At the end of the line, the way coal is burned is changing too. Dirty old steel factories are being upgraded or relocated. To reduce smog, the low chimneys of small thermal power generators are being replaced by the towering smokestacks of more efficient “supercritical” plants. Although China is notoriously building one a new coal-fired plant each week, most of them are more efficient than similar facilities in the UK. They are also better equipped to remove sulphur dioxide and other noxious gases.

But almost none of them remove carbon dioxide. The result is that local air pollution is finally easing in many places but emissions of greenhouse gases into the planet's atmosphere are increasing.

The pattern could change again, but not necessarily for the better. Beijing's leaders acknowledge the need to tackle climate change, but their priority is energy security. With oil prices high, China's policymakers are hedging their bets by investing in one of the world's most controversial fuels: coal diesel.

Shenhua is once again at the forefront of development. Last year, the company launched a pilot that uses an advanced technique on a scale never seen before in the world. In its first 12 months, the experimental liquefaction facility in Ordos expects to produce more than a million tonnes of vehicle fuel.

Coal-to-liquid technology has a long history. It was developed in Nazi Germany and enhanced by apartheid-era South Africa to get around fuel embargoes. Japan, the US and several other nations also launched small-scale trials after the oil price shock of the early 1970s. Most experiments were abandoned due to environmental and cost concerns.

But China has launched two major coal-to-liquid projects. One, in Ningxia, is a tie-up with Sasol that uses the South African firm's gasification methods. The other facility, in Ordos, pioneers a direct liquefaction technique that “cracks” carbon with hydrogen extracted from water to produce clear diesel.

In the future, Shenhua hopes to expand production fivefold, largely using coal from the nearby Shangwan mine. The main driver is cost. Shu Geping, the chief engineer at the plant, says the price of liquid coal is competitive when the cost of oil is over US$40 a barrel. In the future, as production increases and the technology is improved, it will become even cheaper.

Environmental concerns will weigh against these economic benefits. On the surface, the plant is impressively clean. There is no smell and in the glow of an Inner Mongolian sunset, white and pink smoke billows from its pipes.
But for each tonne of the liquid, six and a half tonnes of water must be piped from an aquifer more than 70 kilometres away and more than three tonnes of carbon dioxide are released into the air. These are major concerns for a country that is already desperately short of water and increasingly criticised as the world's biggest emitter of greenhouse gases.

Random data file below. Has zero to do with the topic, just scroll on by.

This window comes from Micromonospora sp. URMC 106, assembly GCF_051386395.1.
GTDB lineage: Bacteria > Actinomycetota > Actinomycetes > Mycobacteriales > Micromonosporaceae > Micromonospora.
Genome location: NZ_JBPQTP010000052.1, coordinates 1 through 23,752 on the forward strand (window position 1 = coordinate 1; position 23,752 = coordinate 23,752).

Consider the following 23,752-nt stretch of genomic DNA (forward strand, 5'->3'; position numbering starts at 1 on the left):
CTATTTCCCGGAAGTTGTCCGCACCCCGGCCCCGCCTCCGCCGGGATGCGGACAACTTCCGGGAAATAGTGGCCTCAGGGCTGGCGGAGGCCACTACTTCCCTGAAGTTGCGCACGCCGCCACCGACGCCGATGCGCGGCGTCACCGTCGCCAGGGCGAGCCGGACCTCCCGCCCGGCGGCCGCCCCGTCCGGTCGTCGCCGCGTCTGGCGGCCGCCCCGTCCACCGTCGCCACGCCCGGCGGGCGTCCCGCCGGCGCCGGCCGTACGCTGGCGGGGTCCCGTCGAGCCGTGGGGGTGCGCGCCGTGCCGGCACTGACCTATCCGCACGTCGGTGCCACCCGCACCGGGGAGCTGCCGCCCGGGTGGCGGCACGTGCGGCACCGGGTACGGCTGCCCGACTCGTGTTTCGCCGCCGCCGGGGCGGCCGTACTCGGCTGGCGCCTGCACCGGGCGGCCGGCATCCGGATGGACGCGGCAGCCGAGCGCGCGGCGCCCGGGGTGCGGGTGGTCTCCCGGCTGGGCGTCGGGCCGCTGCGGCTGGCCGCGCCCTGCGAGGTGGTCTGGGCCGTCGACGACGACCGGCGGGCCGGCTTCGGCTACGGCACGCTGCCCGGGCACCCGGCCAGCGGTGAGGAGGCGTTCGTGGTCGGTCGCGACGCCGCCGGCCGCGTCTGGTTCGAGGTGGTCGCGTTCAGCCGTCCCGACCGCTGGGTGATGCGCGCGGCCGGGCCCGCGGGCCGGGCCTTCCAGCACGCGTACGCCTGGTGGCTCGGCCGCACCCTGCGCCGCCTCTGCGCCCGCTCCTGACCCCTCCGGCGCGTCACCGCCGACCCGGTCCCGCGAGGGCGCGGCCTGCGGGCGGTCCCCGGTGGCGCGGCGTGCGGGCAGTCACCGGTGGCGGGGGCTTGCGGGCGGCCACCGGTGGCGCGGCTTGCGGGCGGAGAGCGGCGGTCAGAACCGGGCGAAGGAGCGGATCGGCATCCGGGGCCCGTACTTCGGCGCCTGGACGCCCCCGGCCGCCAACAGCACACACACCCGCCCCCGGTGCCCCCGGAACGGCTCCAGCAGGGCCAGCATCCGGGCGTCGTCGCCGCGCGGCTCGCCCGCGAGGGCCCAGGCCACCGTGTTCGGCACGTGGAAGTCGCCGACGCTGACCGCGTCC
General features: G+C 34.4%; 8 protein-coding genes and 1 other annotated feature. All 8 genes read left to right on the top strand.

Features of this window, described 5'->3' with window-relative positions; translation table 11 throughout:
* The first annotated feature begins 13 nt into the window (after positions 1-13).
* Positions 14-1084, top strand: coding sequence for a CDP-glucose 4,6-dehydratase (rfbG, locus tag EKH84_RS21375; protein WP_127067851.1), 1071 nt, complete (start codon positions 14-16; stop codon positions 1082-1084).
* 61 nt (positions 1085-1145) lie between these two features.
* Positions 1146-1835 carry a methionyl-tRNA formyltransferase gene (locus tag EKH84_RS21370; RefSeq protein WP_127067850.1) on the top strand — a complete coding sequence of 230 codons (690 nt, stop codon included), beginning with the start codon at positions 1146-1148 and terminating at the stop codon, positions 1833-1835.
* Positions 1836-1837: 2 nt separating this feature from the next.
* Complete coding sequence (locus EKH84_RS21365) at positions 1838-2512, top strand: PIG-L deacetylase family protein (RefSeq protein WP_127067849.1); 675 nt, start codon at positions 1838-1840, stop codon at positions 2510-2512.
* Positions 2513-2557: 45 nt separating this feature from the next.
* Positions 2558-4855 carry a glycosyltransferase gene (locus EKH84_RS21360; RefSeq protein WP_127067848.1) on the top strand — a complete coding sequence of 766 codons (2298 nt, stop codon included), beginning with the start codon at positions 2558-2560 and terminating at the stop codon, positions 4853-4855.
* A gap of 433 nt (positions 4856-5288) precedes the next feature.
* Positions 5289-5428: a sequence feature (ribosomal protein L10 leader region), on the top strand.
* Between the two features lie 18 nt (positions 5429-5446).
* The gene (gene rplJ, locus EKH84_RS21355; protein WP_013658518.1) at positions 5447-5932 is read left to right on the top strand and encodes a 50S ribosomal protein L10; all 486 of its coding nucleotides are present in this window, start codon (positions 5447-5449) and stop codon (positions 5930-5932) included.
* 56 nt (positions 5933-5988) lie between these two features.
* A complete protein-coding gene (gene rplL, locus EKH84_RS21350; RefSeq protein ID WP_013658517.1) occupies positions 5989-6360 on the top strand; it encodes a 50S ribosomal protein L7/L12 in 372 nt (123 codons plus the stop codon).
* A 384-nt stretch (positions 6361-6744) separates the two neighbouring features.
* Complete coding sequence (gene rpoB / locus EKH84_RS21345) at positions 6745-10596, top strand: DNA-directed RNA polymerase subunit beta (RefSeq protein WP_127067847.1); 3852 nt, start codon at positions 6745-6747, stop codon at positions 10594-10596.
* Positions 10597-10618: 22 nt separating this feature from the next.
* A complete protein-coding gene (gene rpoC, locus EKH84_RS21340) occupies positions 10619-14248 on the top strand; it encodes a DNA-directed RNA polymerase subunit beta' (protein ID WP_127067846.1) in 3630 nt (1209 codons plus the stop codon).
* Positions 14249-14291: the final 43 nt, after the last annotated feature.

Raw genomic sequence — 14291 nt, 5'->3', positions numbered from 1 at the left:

Government researchers have been cautious about adopting this technology nationwide because liquid coal results in 50% to 100% more emissions than a comparable amount of oil.

The prospect of millions of petrol tanks being filled with such a fuel has alarmed environmentalist groups. “Developing this technology on a big scale will lock China up even further in its unsustainable reliance on coal, which is the biggest cause of climate change,” said Yang Ailun, of Greenpeace.

Last year, the government blocked several new proposals for coal liquefaction facilities. But this may be to ensure the monopoly of the state firm. According to Shu, Shenhua plans to build another facility near Xinjiang's largely unexploited coal deposits. In the long term strategic concerns may ensure a future for liquefaction.

“To make the most of our energy strengths, producing oil from coal is of great strategic significance,” he said. “I've read that if the output of coal-to-liquid plants could reach 50 million tonnes a year, then China's energy problems would be solved.”

Shu insists his new facility can be good for the environment because it is equipped to capture and condense carbon dioxide for possible storage. Next year, the facility will begin one of China's most ambitious carbon capture and sequestration research programmes. In a US-backed project, it will store 100,000 tonnes of carbon dioxide annually in a nearby saline aquifer.

Its small beer compared to the 3 million tonnes of emissions from the plant, but a successful pilot project could pave the way for a wider scale adoption of the technology that many believe is of global importance. Ahead of Barack Obama's recent visit to Beijing, two US groups – the Natural Resources Defense Council and Asia Society – issued reports urging the two governments to promote carbon capture and sequestration projects in China.

Beijing's policymakers are doubtful. They believe dumping carbon underground is expensive and risky for local environments. But under foreign pressure, they have identified more than 100 sites for potential storage.

Ordos will lead the way, but it remains to be seen whether its scientists will be as successful with carbon storage as they have been with coal liquefaction.

Additional reporting by Cui Zheng

Copyright Guardian News & Media Ltd 2009